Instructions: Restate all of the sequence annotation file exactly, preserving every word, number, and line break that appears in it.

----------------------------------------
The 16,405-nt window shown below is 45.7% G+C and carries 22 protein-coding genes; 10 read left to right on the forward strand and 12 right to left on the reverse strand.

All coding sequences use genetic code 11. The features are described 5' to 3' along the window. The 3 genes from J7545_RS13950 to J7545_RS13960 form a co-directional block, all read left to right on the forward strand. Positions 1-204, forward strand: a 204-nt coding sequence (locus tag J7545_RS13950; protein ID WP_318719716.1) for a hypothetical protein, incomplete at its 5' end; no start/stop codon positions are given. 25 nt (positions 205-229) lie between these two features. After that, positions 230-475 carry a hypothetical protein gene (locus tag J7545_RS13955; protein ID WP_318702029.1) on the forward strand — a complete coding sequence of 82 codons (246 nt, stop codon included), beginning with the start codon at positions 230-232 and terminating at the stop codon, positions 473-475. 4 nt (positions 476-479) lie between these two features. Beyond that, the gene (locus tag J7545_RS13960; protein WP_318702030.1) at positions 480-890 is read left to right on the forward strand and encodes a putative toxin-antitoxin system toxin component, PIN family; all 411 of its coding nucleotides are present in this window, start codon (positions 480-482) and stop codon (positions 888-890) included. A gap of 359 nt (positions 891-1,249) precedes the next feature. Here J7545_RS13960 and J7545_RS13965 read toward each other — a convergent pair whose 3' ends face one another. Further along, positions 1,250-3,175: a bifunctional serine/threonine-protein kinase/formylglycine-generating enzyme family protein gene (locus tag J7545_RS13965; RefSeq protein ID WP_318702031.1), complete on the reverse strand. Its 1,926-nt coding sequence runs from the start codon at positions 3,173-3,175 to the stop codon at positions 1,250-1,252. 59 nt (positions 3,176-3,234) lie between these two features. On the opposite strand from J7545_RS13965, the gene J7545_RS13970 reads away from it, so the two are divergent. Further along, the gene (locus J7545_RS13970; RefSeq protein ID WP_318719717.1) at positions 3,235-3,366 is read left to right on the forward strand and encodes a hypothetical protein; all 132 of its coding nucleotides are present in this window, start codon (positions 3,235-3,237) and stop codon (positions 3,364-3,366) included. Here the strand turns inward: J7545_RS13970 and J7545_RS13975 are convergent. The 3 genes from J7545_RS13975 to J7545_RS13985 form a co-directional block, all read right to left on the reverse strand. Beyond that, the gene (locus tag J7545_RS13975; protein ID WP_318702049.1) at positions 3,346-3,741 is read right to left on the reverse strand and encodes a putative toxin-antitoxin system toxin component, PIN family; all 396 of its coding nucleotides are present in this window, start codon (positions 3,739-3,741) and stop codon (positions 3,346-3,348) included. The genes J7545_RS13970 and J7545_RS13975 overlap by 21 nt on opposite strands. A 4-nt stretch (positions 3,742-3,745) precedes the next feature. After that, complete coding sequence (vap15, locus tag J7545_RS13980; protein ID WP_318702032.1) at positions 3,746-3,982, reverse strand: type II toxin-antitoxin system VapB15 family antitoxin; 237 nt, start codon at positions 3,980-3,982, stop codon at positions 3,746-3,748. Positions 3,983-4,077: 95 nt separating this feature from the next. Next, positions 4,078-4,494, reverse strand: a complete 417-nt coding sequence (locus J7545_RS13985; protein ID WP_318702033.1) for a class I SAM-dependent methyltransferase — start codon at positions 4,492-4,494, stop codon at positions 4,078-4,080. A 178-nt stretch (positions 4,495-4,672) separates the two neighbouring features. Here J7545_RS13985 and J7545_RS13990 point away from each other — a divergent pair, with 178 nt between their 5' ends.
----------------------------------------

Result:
The 16,405-nt window shown below is 45.7% G+C and carries 22 protein-coding genes; 10 read left to right on the forward strand and 12 right to left on the reverse strand.

All coding sequences use genetic code 11. The features are described 5' to 3' along the window. The 3 genes from J7545_RS13950 to J7545_RS13960 form a co-directional block, all read left to right on the forward strand. Positions 1-204, forward strand: a 204-nt coding sequence (locus tag J7545_RS13950; protein ID WP_318719716.1) for a hypothetical protein, incomplete at its 5' end; no start/stop codon positions are given. 25 nt (positions 205-229) lie between these two features. After that, positions 230-475 carry a hypothetical protein gene (locus tag J7545_RS13955; protein ID WP_318702029.1) on the forward strand — a complete coding sequence of 82 codons (246 nt, stop codon included), beginning with the start codon at positions 230-232 and terminating at the stop codon, positions 473-475. 4 nt (positions 476-479) lie between these two features. Beyond that, the gene (locus tag J7545_RS13960; protein WP_318702030.1) at positions 480-890 is read left to right on the forward strand and encodes a putative toxin-antitoxin system toxin component, PIN family; all 411 of its coding nucleotides are present in this window, start codon (positions 480-482) and stop codon (positions 888-890) included. A gap of 359 nt (positions 891-1,249) precedes the next feature. Here J7545_RS13960 and J7545_RS13965 read toward each other — a convergent pair whose 3' ends face one another. Further along, positions 1,250-3,175: a bifunctional serine/threonine-protein kinase/formylglycine-generating enzyme family protein gene (locus tag J7545_RS13965; RefSeq protein ID WP_318702031.1), complete on the reverse strand. Its 1,926-nt coding sequence runs from the start codon at positions 3,173-3,175 to the stop codon at positions 1,250-1,252. 59 nt (positions 3,176-3,234) lie between these two features. On the opposite strand from J7545_RS13965, the gene J7545_RS13970 reads away from it, so the two are divergent. Further along, the gene (locus J7545_RS13970; RefSeq protein ID WP_318719717.1) at positions 3,235-3,366 is read left to right on the forward strand and encodes a hypothetical protein; all 132 of its coding nucleotides are present in this window, start codon (positions 3,235-3,237) and stop codon (positions 3,364-3,366) included. Here the strand turns inward: J7545_RS13970 and J7545_RS13975 are convergent. The 3 genes from J7545_RS13975 to J7545_RS13985 form a co-directional block, all read right to left on the reverse strand. Beyond that, the gene (locus tag J7545_RS13975; protein ID WP_318702049.1) at positions 3,346-3,741 is read right to left on the reverse strand and encodes a putative toxin-antitoxin system toxin component, PIN family; all 396 of its coding nucleotides are present in this window, start codon (positions 3,739-3,741) and stop codon (positions 3,346-3,348) included. The genes J7545_RS13970 and J7545_RS13975 overlap by 21 nt on opposite strands. A 4-nt stretch (positions 3,742-3,745) precedes the next feature. After that, complete coding sequence (vap15, locus tag J7545_RS13980; protein ID WP_318702032.1) at positions 3,746-3,982, reverse strand: type II toxin-antitoxin system VapB15 family antitoxin; 237 nt, start codon at positions 3,980-3,982, stop codon at positions 3,746-3,748. Positions 3,983-4,077: 95 nt separating this feature from the next. Next, positions 4,078-4,494, reverse strand: a complete 417-nt coding sequence (locus J7545_RS13985; protein ID WP_318702033.1) for a class I SAM-dependent methyltransferase — start codon at positions 4,492-4,494, stop codon at positions 4,078-4,080. A 178-nt stretch (positions 4,495-4,672) separates the two neighbouring features. Here J7545_RS13985 and J7545_RS13990 point away from each other — a divergent pair, with 178 nt between their 5' ends.